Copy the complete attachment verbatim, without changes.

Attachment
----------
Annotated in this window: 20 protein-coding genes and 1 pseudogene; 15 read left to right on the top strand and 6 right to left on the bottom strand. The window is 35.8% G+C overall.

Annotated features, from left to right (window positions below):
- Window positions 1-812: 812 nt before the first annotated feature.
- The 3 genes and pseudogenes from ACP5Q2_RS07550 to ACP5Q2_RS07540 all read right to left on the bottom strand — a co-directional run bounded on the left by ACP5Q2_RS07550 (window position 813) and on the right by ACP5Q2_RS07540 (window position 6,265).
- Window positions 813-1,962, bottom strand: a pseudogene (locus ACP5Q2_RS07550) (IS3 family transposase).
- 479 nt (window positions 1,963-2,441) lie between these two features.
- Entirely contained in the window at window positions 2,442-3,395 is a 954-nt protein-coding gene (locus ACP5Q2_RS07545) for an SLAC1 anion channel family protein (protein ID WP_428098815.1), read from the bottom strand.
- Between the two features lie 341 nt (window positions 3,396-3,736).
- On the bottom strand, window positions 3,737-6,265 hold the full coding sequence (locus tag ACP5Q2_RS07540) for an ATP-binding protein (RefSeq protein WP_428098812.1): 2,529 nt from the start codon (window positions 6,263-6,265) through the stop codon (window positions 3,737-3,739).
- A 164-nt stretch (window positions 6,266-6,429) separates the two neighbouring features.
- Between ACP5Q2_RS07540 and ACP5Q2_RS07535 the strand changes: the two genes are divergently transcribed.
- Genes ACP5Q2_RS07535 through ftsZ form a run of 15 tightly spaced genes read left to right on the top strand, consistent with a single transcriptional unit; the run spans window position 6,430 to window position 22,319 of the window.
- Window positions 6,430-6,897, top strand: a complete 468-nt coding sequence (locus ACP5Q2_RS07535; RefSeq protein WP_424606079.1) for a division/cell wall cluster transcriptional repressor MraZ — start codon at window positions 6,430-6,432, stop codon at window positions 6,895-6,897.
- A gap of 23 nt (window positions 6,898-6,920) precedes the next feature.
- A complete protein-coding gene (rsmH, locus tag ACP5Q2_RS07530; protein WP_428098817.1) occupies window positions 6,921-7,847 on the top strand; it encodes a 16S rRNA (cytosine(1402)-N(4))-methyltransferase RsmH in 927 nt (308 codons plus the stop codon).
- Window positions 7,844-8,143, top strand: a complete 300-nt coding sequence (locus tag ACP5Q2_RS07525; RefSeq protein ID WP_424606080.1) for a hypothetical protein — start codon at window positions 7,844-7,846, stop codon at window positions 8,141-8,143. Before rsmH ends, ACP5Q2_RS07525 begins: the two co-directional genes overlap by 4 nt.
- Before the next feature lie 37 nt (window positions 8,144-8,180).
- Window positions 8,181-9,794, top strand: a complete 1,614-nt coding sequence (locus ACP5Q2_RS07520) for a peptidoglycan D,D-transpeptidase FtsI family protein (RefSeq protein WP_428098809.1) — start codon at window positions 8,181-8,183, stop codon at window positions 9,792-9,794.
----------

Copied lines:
Annotated in this window: 20 protein-coding genes and 1 pseudogene; 15 read left to right on the top strand and 6 right to left on the bottom strand. The window is 35.8% G+C overall.

Annotated features, from left to right (window positions below):
- Window positions 1-812: 812 nt before the first annotated feature.
- The 3 genes and pseudogenes from ACP5Q2_RS07550 to ACP5Q2_RS07540 all read right to left on the bottom strand — a co-directional run bounded on the left by ACP5Q2_RS07550 (window position 813) and on the right by ACP5Q2_RS07540 (window position 6,265).
- Window positions 813-1,962, bottom strand: a pseudogene (locus ACP5Q2_RS07550) (IS3 family transposase).
- 479 nt (window positions 1,963-2,441) lie between these two features.
- Entirely contained in the window at window positions 2,442-3,395 is a 954-nt protein-coding gene (locus ACP5Q2_RS07545) for an SLAC1 anion channel family protein (protein ID WP_428098815.1), read from the bottom strand.
- Between the two features lie 341 nt (window positions 3,396-3,736).
- On the bottom strand, window positions 3,737-6,265 hold the full coding sequence (locus tag ACP5Q2_RS07540) for an ATP-binding protein (RefSeq protein WP_428098812.1): 2,529 nt from the start codon (window positions 6,263-6,265) through the stop codon (window positions 3,737-3,739).
- A 164-nt stretch (window positions 6,266-6,429) separates the two neighbouring features.
- Between ACP5Q2_RS07540 and ACP5Q2_RS07535 the strand changes: the two genes are divergently transcribed.
- Genes ACP5Q2_RS07535 through ftsZ form a run of 15 tightly spaced genes read left to right on the top strand, consistent with a single transcriptional unit; the run spans window position 6,430 to window position 22,319 of the window.
- Window positions 6,430-6,897, top strand: a complete 468-nt coding sequence (locus ACP5Q2_RS07535; RefSeq protein WP_424606079.1) for a division/cell wall cluster transcriptional repressor MraZ — start codon at window positions 6,430-6,432, stop codon at window positions 6,895-6,897.
- A gap of 23 nt (window positions 6,898-6,920) precedes the next feature.
- A complete protein-coding gene (rsmH, locus tag ACP5Q2_RS07530; protein WP_428098817.1) occupies window positions 6,921-7,847 on the top strand; it encodes a 16S rRNA (cytosine(1402)-N(4))-methyltransferase RsmH in 927 nt (308 codons plus the stop codon).
- Window positions 7,844-8,143, top strand: a complete 300-nt coding sequence (locus tag ACP5Q2_RS07525; RefSeq protein ID WP_424606080.1) for a hypothetical protein — start codon at window positions 7,844-7,846, stop codon at window positions 8,141-8,143. Before rsmH ends, ACP5Q2_RS07525 begins: the two co-directional genes overlap by 4 nt.
- Before the next feature lie 37 nt (window positions 8,144-8,180).
- Window positions 8,181-9,794, top strand: a complete 1,614-nt coding sequence (locus ACP5Q2_RS07520) for a peptidoglycan D,D-transpeptidase FtsI family protein (RefSeq protein WP_428098809.1) — start codon at window positions 8,181-8,183, stop codon at window positions 9,792-9,794.